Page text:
Naturally, this is hardly to say that the issue has run its course. Christophe Bouton is one of the smartest younger French scholars working on this register: cf. his Le temps d’urgence (Éditions Le Bord de l’eau, 2013) and Faire l’Histoire: De la Révolution française au Printemps arabe (Cerf, 2013). Chris Lorenz is another new name on me: it looks like I need to read his edited volume Breaking up Time: Negotiating the Borders between Present, Past and Future (Vandenhoeck & Ruprecht, 2013). I’m not surprised to see both Assmann and Hartog among the contributors! Where else should I start with his work?

    I think that focusing more-or-less exclusively on the topic of historical time in Koselleck’s writing muddies the water in reading him, though. There’s a general take on Koselleck, or so it seems to me, that views the philological work and the thinking on historical time as two wholly separate spheres. That is, it’s easy to view Koselleck as a schizophrenic sort of historian by night and theorist by day (or vice-versa). Both Jordheim and Davis very rightly pushed against this, I think. I tried to hint at what it might mean to bring both sides of his work together beyond the context of his own work—though that’s evidently a tall order in whatever given word-count! If we’re going to take anything from Koselleck today and better understand his thinking on historical time, though, I think that historians still need to try to do so.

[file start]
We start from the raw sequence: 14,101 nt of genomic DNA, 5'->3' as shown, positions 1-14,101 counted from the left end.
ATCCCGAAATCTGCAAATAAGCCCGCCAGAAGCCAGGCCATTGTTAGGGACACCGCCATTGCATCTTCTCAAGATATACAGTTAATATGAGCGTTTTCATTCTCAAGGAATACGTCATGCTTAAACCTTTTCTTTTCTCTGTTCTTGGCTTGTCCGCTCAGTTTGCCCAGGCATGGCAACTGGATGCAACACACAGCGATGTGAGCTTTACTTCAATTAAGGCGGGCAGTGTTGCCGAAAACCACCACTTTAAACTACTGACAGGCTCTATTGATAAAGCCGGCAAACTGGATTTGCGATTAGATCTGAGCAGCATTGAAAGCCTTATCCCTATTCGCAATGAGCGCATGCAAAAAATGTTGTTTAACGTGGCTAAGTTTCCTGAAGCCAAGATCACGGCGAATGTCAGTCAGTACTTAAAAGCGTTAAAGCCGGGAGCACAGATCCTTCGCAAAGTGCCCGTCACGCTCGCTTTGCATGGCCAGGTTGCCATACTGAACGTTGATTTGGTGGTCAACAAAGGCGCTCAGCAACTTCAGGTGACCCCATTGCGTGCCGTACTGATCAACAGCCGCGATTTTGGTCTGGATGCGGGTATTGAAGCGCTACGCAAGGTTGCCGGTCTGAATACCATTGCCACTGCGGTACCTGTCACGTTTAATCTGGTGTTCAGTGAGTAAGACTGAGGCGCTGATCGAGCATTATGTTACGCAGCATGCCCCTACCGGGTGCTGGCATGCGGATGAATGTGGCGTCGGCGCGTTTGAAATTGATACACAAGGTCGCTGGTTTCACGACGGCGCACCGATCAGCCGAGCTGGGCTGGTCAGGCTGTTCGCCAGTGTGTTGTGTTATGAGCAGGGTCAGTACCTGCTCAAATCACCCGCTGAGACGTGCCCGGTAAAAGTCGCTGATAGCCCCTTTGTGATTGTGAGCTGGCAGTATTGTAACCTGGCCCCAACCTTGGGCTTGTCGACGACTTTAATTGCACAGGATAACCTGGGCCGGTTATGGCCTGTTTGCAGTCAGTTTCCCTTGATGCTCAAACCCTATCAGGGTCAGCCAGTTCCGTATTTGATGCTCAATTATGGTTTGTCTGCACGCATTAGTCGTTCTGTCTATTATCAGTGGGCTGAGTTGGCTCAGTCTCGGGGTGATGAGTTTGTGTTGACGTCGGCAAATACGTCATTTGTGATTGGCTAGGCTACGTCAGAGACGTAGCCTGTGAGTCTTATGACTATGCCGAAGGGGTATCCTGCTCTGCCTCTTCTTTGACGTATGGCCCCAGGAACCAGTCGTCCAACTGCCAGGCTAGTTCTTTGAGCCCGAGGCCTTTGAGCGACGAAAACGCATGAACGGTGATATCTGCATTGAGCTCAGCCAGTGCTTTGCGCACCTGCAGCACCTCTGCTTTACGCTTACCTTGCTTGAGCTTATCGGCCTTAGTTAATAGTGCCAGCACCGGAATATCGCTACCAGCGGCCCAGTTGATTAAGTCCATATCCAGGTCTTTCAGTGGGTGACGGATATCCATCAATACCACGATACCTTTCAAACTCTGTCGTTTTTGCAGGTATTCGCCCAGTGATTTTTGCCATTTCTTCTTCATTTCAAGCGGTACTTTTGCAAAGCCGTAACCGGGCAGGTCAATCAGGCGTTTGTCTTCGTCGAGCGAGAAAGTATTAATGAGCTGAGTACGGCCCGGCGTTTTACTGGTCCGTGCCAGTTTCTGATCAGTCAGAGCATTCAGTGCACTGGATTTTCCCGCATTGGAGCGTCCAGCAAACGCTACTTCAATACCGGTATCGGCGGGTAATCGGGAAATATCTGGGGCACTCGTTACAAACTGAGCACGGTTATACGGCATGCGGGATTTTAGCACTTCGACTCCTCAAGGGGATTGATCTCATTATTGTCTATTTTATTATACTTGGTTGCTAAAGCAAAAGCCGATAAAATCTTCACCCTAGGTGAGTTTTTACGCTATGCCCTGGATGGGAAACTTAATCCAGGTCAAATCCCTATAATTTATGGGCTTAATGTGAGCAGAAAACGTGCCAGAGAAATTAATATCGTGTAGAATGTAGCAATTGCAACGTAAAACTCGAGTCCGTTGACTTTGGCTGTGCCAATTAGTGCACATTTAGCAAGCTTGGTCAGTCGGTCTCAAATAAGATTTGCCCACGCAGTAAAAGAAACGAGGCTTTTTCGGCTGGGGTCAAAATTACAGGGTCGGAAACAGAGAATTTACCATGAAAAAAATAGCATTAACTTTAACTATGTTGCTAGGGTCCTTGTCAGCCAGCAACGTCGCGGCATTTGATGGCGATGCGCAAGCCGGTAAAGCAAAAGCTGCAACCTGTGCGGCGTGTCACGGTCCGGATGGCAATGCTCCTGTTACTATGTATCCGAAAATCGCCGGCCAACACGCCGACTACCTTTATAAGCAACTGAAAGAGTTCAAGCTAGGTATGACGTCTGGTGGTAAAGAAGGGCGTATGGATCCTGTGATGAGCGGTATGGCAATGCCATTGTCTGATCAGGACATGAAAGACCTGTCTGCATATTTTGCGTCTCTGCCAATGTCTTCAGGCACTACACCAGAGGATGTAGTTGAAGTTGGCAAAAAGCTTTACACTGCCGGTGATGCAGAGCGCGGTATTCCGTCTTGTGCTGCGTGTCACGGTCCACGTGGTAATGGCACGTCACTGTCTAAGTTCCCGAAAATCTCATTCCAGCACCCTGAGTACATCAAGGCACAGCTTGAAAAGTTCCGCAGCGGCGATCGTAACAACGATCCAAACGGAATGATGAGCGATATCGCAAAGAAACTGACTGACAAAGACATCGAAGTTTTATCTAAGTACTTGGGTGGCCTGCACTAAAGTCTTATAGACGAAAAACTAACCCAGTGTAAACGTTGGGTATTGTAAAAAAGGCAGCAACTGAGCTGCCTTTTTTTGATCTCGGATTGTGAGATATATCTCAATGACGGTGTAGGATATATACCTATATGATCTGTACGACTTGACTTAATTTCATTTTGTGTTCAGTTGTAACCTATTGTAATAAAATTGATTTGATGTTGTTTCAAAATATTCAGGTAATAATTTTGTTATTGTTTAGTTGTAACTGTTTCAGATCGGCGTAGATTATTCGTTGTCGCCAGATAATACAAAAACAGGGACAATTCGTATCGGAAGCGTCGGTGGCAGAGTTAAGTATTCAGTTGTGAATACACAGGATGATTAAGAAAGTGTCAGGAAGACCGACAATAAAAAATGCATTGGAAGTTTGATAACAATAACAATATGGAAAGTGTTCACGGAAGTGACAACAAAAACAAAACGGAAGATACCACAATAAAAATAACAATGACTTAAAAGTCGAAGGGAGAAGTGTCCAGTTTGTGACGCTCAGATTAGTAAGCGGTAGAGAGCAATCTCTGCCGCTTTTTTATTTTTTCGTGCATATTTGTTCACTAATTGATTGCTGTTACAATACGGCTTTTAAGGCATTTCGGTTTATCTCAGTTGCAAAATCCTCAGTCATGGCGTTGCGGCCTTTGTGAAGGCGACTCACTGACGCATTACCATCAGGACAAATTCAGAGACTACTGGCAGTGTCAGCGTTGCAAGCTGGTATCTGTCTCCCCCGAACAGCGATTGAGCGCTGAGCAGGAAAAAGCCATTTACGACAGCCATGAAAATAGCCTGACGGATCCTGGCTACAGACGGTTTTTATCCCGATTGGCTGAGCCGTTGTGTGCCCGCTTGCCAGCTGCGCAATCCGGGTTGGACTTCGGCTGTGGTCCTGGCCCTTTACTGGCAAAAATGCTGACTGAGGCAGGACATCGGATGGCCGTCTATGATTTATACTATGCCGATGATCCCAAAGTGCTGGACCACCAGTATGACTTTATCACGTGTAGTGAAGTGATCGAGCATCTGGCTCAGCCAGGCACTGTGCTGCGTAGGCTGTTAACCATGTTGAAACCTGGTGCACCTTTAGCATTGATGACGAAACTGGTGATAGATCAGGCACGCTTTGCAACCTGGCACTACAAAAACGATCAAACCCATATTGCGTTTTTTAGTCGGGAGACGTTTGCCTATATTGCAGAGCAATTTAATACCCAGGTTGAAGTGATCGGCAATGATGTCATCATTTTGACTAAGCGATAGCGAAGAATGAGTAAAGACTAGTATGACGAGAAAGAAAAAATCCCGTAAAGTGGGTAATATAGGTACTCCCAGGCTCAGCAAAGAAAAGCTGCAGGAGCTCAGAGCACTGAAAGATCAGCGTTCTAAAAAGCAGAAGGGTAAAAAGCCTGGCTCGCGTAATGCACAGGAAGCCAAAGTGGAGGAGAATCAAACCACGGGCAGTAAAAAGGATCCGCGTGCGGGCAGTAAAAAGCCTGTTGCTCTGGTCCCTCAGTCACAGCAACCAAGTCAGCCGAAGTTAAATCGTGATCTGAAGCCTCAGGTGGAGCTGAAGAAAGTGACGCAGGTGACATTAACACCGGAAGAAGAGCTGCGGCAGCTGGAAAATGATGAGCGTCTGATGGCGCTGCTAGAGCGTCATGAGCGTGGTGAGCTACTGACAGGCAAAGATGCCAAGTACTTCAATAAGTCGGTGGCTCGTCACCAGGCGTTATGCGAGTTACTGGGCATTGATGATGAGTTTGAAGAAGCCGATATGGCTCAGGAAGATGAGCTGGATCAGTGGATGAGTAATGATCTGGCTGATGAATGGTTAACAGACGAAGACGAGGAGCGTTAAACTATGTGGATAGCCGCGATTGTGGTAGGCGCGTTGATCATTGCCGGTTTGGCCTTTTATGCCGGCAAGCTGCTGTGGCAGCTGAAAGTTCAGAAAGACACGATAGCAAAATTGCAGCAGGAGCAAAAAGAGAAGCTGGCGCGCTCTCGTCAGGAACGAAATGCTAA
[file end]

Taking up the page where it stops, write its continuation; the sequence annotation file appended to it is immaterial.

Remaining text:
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  4. John, thanks for your detailed reply and sorry for being a bit slow on my part! I don’t really know where to begin, but I guess it would be OK to start with answering your question about Lorenz. First of all, you are right, it is not surprising to meet the names of Assmann and Hartog in the volume ‘Breaking up Time.’ However, their interest is rather different from the interest of Lorenz, which, as far as I’m concerned, is motivated chiefly by the notion of ‘presence’ and debates in journals like History and Theory. In the middle of the last decade, the notion featured in Eelco Runia’s timely essay in History and Theory (2006) just as well as in Hans Ulrich Gumbrect’s book (The Production of Presence, 2004), and since then it has a sort of a spectacular career. This, actually, is the part I’m more familiar with, and beside the ones i mentioned, you might be interested in Lorenz’s essay ‘Unstuck in Time’ (in the volume ‘Performing the Past, 2010), or Berber Bevernage’s book (History, Memory and State-Sponsored Violence, 2012) which, in search of an alternative chronosophy, explicitly discusses Koselleck.

    But debates around the notion of ‘presence,’ Assmann’s and Hartog’s investigations, Helge Jordheim’s interest in multiple temporalities, and a lot of other efforts seem to come togehter in a wider discussion of concepts of time and temporality in (or as) history. What I wanted to say is only that this diverse set of sometimes joint sometimes lonelier efforts to conceptualize the time or temporality of history is the wider context in which Koselleck’s ideas feature more and more often.